This article uses the concept of ‘institutional learning’ to make a legal case for a stronger wage policy at the EMU level. This article takes the view that an inherent asymmetry in the EMU, namely the presence of a unified monetary policy without a commensurate coordination of wage-setting mechanisms, contributed to the development of the crisis. The latent consequences of this flaw—diverging (wage) growth and cost competitiveness—were brought into full view when the global financial crisis struck.
We argue that the new wage coordination process constitutes a step in the right direction insofar as the EU has learned from its past mistake, namely creating a currency union without any transnational wage determination mechanism. However, this paper makes a legal and institutional case for a more reflexive and solidaristic approach to wage coordination. In order to do so, we take the economic view that stronger EU labour coordination is not likely to diminish competitiveness. While market wisdom would seem to support the view that decentralized collective bargaining systems performs better, evidence suggests that solidaristic wage-setting offers a critical means of channelling economic policy into a model less narrowly focused on labour cost.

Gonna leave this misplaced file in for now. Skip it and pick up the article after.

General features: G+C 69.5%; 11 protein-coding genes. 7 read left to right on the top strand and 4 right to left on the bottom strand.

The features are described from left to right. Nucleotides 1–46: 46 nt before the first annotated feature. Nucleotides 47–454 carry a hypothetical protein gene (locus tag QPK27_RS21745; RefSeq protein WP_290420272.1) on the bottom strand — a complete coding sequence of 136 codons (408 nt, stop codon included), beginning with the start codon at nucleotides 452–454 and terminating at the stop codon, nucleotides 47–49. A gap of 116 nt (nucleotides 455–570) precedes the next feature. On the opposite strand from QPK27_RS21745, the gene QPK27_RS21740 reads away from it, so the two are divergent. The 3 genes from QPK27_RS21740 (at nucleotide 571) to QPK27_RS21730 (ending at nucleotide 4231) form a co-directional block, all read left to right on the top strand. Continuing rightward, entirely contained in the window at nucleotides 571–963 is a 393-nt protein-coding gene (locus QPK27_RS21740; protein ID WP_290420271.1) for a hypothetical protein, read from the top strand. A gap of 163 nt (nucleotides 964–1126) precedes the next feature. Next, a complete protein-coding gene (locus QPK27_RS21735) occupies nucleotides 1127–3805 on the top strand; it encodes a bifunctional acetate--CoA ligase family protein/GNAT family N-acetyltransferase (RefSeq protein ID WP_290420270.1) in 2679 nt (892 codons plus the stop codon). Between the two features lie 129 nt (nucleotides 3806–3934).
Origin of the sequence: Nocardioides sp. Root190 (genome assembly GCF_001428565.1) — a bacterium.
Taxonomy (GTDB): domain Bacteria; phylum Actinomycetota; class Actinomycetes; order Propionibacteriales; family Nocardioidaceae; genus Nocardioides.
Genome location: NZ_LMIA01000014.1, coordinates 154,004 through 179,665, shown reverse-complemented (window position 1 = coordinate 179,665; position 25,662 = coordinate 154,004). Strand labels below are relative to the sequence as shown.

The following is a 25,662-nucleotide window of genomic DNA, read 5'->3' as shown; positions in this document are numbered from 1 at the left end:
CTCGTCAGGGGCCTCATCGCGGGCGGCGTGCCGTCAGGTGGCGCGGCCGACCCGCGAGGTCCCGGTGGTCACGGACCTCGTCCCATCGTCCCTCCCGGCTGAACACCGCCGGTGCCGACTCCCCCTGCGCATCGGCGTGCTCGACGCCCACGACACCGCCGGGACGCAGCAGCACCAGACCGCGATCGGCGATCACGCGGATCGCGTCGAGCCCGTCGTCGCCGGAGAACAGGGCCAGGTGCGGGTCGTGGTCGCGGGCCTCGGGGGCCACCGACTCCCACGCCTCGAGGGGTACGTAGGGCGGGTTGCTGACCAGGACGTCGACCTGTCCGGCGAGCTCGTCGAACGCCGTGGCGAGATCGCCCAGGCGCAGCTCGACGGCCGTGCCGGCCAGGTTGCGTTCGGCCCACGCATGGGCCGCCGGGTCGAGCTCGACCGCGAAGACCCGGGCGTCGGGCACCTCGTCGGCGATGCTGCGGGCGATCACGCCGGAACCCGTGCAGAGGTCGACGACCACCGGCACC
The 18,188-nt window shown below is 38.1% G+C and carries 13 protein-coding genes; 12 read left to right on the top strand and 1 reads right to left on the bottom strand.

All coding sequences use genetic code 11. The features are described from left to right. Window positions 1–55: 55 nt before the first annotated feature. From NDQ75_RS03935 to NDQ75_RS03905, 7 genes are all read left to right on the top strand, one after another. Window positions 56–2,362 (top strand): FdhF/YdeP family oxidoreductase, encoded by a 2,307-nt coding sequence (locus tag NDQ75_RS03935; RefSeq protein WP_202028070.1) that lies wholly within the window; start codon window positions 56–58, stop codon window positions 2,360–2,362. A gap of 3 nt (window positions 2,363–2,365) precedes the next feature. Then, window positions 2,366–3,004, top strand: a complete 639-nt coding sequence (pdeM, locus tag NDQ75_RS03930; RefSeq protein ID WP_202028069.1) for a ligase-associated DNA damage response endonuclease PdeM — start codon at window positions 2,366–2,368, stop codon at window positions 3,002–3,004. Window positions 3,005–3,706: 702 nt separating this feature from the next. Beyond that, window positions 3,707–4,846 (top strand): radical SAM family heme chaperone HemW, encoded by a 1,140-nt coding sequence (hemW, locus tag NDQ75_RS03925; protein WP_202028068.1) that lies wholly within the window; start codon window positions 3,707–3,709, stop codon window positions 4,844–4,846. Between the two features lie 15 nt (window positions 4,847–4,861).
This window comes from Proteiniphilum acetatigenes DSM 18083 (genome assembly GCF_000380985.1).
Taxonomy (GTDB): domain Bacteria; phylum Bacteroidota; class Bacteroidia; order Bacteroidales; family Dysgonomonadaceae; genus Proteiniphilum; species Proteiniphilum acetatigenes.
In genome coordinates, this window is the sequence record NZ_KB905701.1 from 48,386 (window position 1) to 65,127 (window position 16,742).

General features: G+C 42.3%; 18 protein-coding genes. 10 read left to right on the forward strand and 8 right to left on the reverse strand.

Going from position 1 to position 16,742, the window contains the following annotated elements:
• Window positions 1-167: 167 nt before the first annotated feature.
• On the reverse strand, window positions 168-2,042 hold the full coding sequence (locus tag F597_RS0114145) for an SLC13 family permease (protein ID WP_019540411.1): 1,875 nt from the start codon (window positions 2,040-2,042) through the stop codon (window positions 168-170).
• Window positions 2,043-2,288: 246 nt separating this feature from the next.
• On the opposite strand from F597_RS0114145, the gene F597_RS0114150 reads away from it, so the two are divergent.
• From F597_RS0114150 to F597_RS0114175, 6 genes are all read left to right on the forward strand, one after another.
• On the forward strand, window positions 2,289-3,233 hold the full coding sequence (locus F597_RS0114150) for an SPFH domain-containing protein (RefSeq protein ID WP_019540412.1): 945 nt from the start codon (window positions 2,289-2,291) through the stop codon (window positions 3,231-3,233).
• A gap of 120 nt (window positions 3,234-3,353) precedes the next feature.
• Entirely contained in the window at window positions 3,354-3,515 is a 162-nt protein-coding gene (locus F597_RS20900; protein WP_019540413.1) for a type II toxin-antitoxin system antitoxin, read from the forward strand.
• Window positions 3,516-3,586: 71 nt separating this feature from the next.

Beyond the economic debate, there is a legal case to be made in favour of stronger wage bargaining that can reconcile the markets with labour law in the EMU. It is the role of lawyers to investigate possible legal avenues towards achieving a more appropriate solution that is compatible with the Treaty of Lisbon as well as with the goal of competitiveness. Our project does not advocate for Treaty changes; instead we use the concept of ‘institutional layering/learning’ to reinforce already-existing reflexive approaches such as the Macroeconomic Dialogue (MED) in order to create a multi-level wage determination strategy that mediates a genuine facilitation process between the Commission, the European Central Bank and the unions.